Legendary Designer Also to Earn Honorary Doctorate from College of Creative Studies
New York, April 3, 2007 — Legendary designer Niels Diffrient will join New York Times art critic Michael Kimmelman for “Art Meets Design and Other Conundrums: Niels Diffrient and Michael Kimmelman in Conversation.” The Bard Graduate Center forum and reception is organized in association with the American-Scandinavian Foundation, and will take place on May 3, 2007, at the Scandinavia House located at 58 Park Avenue in New York City from 6:30 to 8:30 p.m. Tickets for the general public are $20; $15 for seniors and students.
A lively discussion is anticipated as Diffrient and Kimmelman weigh in on practical function versus visual aesthetics in the area of industrial design. Diffrient, renowned for his user-centric focus, argues that the physical, psychological and social needs of end-users are too often overlooked when it comes to the development, marketing and exhibition of design in museums and galleries. The pair will discuss the challenges faced by today’s designers and critics, and also touch on Diffrient’s continuing experiments aimed at successfully integrating ergonomics, engineering and aesthetics.
Diffrient will also be distinguished with an honorary Doctor of Fine Arts degree at the College for Creative Studies in Detroit, MI. The presentation will be a part of the college’s 2007 commencement ceremony on May 10, 2007, at the Detroit Opera House. In a letter to Diffrient, College for Creative Studies President Richard L. Rogers wrote that the honor was extended “in recognition of [Diffrient’s] extraordinary accomplishments as an industrial designer.” He added, “We would take great pride and pleasure in honoring one whose career is so inspiring to our students.”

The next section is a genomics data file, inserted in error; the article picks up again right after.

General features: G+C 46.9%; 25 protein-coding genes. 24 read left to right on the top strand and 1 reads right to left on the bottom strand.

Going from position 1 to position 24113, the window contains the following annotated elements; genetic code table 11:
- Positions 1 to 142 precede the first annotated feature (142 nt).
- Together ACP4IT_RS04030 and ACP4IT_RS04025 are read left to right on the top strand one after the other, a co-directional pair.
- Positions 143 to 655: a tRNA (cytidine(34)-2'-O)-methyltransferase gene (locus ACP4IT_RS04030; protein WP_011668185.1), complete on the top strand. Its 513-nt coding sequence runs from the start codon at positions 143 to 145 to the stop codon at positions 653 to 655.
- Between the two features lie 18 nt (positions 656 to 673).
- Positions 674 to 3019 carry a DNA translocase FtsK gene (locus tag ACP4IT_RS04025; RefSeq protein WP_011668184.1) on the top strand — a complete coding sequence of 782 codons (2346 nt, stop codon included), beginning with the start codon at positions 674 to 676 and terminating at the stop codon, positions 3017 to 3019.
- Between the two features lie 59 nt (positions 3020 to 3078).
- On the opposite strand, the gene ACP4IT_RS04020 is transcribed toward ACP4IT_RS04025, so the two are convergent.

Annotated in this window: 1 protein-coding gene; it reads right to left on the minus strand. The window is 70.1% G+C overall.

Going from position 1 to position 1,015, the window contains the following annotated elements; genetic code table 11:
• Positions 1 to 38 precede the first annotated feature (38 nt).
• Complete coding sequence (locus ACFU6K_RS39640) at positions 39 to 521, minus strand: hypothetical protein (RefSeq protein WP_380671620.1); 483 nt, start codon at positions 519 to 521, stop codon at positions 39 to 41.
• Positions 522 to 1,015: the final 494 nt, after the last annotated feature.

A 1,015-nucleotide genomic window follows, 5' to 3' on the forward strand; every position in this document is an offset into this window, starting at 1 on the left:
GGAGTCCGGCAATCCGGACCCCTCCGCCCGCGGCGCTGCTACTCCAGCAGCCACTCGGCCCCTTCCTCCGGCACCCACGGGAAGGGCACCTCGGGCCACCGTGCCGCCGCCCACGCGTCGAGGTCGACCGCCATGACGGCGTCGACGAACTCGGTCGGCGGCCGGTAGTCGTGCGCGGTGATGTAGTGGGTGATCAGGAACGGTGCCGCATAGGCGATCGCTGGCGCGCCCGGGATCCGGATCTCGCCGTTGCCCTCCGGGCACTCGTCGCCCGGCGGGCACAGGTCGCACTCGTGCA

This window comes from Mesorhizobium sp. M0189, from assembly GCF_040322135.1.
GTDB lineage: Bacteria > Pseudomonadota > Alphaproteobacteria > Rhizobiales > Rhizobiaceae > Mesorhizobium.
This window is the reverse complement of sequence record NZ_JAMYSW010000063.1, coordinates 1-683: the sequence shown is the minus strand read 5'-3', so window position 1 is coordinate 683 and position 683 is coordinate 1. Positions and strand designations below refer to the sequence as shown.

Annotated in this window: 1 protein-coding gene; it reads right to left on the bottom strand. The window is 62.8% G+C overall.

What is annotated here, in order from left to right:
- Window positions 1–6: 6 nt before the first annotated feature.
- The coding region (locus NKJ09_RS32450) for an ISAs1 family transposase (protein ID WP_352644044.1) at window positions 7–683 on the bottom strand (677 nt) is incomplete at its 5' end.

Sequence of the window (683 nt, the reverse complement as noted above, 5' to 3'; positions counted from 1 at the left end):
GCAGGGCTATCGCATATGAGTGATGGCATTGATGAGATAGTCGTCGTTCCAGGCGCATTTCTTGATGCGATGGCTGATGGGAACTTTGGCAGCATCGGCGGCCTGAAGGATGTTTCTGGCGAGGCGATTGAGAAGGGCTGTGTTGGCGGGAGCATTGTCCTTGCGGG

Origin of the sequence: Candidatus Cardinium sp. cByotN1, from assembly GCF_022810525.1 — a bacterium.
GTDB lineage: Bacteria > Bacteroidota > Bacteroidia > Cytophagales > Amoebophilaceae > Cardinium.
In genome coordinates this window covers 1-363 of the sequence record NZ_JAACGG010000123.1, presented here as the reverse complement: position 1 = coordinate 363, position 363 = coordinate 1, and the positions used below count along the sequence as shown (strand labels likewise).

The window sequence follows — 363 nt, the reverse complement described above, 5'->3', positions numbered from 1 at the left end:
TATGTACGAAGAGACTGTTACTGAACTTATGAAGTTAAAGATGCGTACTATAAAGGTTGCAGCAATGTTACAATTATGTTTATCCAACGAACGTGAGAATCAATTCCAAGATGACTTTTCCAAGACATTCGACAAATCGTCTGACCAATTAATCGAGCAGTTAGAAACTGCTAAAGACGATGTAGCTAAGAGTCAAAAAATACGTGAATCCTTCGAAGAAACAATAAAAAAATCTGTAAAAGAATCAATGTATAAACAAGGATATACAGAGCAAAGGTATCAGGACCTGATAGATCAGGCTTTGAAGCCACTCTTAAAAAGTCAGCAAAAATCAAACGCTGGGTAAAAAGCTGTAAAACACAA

Diffrient, named a 2007 “Tastemaker” in the area of industrial design by Forbes.com, is the designer of Humanscale’s lauded Freedom chair, Liberty chair, and Diffrient Light. Calling him “the granddaddy of the ergonomic revolution,” Forbes.com touted Diffrient as an “industry heavyweight” in its annual review of the men and women who affect the way we read, eat, listen and live.
Diffrient holds more than 40 mechanical and design patents in America and abroad, and his many honors include the I.D. Top 40 Design Innovators of 1996, the 1999 Chrysler Award for Innovation, the Smithsonian’s 2002 Cooper-Hewitt National Design Award for Product Design, and the 2005 Legend Award from Contract magazine. The products he designed exclusively for Humanscale are winners of numerous industry honors and awards as well. Currently, the Liberty chair is featured in Design Life Now: National Design Triennial 2006, an exhibition at the Smithsonian’s Cooper-Hewitt, National Design Museum, in New York City, featuring the most noteworthy design innovations from 2003 through 2006.
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Humanscale is the premier designer and manufacturer of ergonomic products that improve the health and comfort of work life. Achieving more with less, Humanscale’s product designs have been honored with more than 150 prestigious awards since 2007 and featured in various museums such as The Museum of Modern Art.